A study conducted by Witkop et al. during a pandemic (H1N1) 2009 outbreak at the US Air Force Academy showed that 29% (31/106) of afebrile patients and 19% (11/58) of patients who had been symptom-free for 24 hours still shed viable pandemic (H1N1) 2009 virus. In their study, 24% of 29 swabs collected on day 7 and 13% of the 16 swabs collected on day 8 of illness were culture positive, despite the large proportion of patients prescribed antiviral drugs (17).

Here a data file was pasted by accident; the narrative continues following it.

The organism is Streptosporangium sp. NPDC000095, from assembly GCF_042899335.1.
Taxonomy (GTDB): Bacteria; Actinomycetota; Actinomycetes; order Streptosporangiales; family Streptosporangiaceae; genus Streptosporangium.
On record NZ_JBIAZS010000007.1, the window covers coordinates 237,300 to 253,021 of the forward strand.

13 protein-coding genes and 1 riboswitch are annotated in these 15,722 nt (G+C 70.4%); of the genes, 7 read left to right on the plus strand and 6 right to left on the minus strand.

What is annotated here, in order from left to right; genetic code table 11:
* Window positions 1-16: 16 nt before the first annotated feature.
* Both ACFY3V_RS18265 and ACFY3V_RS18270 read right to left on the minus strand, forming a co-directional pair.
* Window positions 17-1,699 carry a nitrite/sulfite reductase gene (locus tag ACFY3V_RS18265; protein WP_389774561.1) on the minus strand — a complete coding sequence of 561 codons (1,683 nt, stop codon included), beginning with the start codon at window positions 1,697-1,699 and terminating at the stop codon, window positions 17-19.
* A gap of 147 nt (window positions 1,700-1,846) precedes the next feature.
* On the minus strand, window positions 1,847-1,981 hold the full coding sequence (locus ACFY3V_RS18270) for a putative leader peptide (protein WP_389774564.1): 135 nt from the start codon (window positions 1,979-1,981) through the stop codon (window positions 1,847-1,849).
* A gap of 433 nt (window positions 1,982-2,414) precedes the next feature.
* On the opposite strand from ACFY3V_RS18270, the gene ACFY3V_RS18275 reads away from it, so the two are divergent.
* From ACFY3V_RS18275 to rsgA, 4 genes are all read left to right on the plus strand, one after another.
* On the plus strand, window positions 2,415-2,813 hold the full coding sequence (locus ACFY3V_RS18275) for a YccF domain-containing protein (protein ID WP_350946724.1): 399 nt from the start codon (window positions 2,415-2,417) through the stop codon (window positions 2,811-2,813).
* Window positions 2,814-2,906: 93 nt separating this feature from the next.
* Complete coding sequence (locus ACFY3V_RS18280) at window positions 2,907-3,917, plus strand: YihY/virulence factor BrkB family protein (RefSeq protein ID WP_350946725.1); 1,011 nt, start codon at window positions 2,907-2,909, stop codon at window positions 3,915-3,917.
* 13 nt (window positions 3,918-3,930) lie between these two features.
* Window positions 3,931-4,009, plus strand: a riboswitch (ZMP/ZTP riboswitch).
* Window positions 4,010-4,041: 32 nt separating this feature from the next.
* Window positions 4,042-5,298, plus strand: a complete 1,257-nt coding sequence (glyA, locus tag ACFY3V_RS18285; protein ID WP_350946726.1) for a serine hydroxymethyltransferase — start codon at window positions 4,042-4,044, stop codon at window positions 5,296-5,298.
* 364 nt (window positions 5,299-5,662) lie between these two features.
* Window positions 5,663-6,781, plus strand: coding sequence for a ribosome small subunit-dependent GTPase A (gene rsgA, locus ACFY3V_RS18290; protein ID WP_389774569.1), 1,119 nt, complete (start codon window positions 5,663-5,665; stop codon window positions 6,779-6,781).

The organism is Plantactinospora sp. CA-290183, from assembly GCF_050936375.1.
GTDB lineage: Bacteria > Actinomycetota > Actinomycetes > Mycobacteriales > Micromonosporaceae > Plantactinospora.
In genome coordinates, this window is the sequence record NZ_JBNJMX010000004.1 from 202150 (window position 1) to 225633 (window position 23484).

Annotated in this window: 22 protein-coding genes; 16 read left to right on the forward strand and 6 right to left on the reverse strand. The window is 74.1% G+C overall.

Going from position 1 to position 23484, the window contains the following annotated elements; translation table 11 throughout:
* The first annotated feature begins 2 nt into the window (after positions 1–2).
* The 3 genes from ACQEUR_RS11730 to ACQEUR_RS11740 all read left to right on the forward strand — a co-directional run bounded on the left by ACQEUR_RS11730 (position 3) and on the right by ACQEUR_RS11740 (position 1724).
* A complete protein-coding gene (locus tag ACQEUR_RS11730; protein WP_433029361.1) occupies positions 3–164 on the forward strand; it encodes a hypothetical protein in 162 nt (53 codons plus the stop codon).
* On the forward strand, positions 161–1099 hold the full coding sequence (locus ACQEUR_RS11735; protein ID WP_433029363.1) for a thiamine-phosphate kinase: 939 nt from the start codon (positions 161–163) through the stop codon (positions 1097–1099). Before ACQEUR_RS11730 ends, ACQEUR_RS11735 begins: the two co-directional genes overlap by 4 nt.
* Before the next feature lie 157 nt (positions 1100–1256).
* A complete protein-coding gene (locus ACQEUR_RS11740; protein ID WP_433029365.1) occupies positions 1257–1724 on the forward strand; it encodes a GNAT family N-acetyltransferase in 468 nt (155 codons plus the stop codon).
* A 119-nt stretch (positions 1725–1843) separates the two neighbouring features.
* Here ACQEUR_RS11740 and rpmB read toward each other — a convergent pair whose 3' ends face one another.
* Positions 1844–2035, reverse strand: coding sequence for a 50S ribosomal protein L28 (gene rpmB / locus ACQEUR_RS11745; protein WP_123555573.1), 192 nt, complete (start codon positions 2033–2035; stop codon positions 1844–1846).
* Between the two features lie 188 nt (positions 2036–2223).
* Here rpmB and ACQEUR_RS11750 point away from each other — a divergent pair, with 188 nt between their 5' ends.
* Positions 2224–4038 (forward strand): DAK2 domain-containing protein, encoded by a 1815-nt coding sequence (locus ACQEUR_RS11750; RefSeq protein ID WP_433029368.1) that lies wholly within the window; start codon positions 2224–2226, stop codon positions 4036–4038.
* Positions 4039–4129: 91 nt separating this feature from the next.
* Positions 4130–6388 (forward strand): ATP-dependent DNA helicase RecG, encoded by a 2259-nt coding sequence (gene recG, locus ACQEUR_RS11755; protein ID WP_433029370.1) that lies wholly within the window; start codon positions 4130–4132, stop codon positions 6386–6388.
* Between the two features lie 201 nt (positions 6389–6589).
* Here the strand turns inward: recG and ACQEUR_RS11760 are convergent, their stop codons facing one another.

No definitive test is available for assessing the real contagiousness of a patient. The presence of replicating, and therefore infectious, influenza virus is an absolute prerequisite for contagiousness, but it does not necessarily imply it. Contagiousness depends on many factors, including viral load and presence of clinical characteristics contributing to spread of droplets (such as coughing, rhinorrea, or sneezing) and is affected by the number and proximity of contacts between a case-patient and a susceptible person. Nevertheless, our study raises concerns about current recommendations for self-isolation until only 24 hours after fever has subsided (6). With pandemic (H1N1) 2009, fever generally persists 1–4 days and may be absent in 6%–11% of patients (1,15). In our study, of the 32 pH1N1 PCR–positive household members who had been symptomatic for <7 days, 78% had fever at any time since onset of their illness, but only 34% were still febrile on the day they tested positive. Nonetheless, 97% of specimens obtained from these patients were positive by cell culture. Our sample size was insufficient to directly compare PCR or culture positivity by fever status or other symptom or severity indicator at specimen collection or as a component of the overall illness.